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Best of 'Ten interesting things that we read this week'

Articles on India as a tax haven, super intelligent humans, achieving peak productivity and many such interesting things

Published: Aug 19, 2016 03:07:18 PM IST
Updated: Aug 19, 2016 07:02:00 PM IST
Best of 'Ten interesting things that we read this week'
Image: Shutterstock

At Ambit we spend a lot of time reading articles that are not directly relevant to Indian stocks. However, since the Indian economy is now umbilically linked to its global counterparts, the articles that we come across have relevance for Indian stocks and the Indian economy. In that context, we have been publishing our ‘Ten interesting things we read this week’ report since December 2015.

This report contains the best pieces that we have featured over the past eight months.

1. Life lessons from Original thinkers
[Source: Financial Times]
An outstanding piece from Simon Kuper in which he highlights that original thinkers tend to structure their careers in a similar manner. For instance, they tend to find their passions early and an early start helps them to "roll down" their chosen hill of career, accumulating knowledge, experiences and contacts. They also aim to build a zone of autonomy. Citing examples like Amy Winehouse, Jean Tirole and Arsene Wenger, Mr Kuper highlights that this fierce desire to be independent is crucial in defining the career paths of original thinkers.

2. Deep Work: The secret to achieving peak productivity [Source: Wharton school]
The recent book by Georgetown University professor Cal Newport called ‘Deep Work: Rules for Focused Success in a Distracted World’, demonstrates how you can develop the skills necessary to focus at an optimum level and reach peak productivity. Using an example of Adam Grant, Wharton’s top rated and youngest tenured professor, he demonstrates how production at your peak level requires you to work for extended periods with full concentration on a single task free from distraction. Adam Grant practices this approach by ‘batching’ work. For instance, he stacks his teaching into the fall semester whilst turning his attention fully to research in the spring and summer to tackle this work with less distraction. Such an approach helps explain why some people are able to achieve better results with less effort. These people focus on intensity and concentration rather than the number of hours put in to improve the quality of their output.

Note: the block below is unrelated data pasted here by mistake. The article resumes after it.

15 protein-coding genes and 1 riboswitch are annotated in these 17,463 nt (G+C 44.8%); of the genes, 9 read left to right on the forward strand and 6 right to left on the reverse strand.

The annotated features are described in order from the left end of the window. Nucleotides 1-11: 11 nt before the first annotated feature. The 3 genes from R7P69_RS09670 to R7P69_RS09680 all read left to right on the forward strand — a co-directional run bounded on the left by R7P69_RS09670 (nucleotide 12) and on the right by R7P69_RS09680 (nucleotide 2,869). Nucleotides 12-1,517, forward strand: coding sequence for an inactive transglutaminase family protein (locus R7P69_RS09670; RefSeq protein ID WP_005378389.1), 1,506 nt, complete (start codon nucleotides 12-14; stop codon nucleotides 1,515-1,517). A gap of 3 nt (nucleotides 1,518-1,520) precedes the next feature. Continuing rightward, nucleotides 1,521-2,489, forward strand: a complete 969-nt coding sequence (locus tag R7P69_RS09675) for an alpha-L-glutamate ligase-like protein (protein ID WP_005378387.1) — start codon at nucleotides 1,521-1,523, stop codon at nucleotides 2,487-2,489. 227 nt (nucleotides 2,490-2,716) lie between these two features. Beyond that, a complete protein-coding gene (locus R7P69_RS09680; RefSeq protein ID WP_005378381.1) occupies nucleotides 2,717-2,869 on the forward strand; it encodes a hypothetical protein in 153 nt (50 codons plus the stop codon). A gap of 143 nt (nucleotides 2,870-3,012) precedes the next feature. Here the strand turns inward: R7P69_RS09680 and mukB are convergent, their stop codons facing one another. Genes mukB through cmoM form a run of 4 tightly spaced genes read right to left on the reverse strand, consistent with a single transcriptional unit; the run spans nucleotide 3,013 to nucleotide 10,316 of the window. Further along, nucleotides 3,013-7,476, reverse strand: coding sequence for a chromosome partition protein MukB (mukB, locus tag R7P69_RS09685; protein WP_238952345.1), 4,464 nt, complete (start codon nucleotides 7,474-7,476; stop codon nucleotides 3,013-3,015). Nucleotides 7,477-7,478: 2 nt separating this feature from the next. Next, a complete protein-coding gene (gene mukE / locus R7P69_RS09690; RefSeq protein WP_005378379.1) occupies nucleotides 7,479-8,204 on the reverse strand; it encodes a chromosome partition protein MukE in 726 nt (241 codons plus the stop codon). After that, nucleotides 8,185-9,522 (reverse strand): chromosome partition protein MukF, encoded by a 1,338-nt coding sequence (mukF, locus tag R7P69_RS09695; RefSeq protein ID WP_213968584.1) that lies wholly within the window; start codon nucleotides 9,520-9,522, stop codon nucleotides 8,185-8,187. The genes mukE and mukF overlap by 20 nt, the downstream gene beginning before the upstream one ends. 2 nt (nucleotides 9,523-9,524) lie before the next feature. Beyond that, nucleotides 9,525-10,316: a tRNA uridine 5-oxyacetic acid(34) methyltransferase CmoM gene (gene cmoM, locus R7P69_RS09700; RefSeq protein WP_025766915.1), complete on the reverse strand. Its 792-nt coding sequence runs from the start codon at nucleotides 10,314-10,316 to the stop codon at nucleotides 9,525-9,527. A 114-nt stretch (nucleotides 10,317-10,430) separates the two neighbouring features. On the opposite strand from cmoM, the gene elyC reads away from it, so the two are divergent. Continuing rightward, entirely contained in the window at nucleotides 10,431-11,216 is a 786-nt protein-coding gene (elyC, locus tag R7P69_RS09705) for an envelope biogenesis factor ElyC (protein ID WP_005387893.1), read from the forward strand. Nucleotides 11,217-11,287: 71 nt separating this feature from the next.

3. The extraordinary technological innovations of the past century are unlikely to be repeated [Source: Prospect Magazine]
This extract from Robert Gordon’s extraordinary book, ‘The Rise and fall of American Growth: The US Standard of Living since the Civil War’, says economic growth is not a steady process. Instead, economic growth waxes and wanes across centuries. For example, in the US, there was no growth before 1770, slow growth until 1870, then rapid growth until 1970 and then slower growth again since then. It says that the post 1870 economic revolution will be impossible to repeat. He provides three reasons for lower growth since 1970s - first, the pace of innovation has slowed. Second, rising inequality has meant that the fruits of innovation are no longer shared equally. Also, innovation is limited to spheres of entertainment and information technology whilst areas like food, shelter, clothing, transportation and healthcare have only seen moderate improvements.

4. How to learn to love to practice [Source: nautil.us]
In interviews, famous people often say that the key to becoming both happy and successful is to “do what you love.” But mastering a skill, even one that you deeply love, requires a huge amount of drudgery. Anyone who wants to master a skill must run through the cycle of practice, critical feedback, modification, and incremental improvement again, again, and again. Some people seem able to concentrate on practicing an activity like this for years and take pleasure in their gradual improvement. Yet others find this kind of focused, time-intensive work to be frustrating or boring. The article discusses why this is so by referring work of Mihaly Csikszentmihalyi in his book ‘Flow’.

5. Super intelligent humans are coming [Source: nautil.us]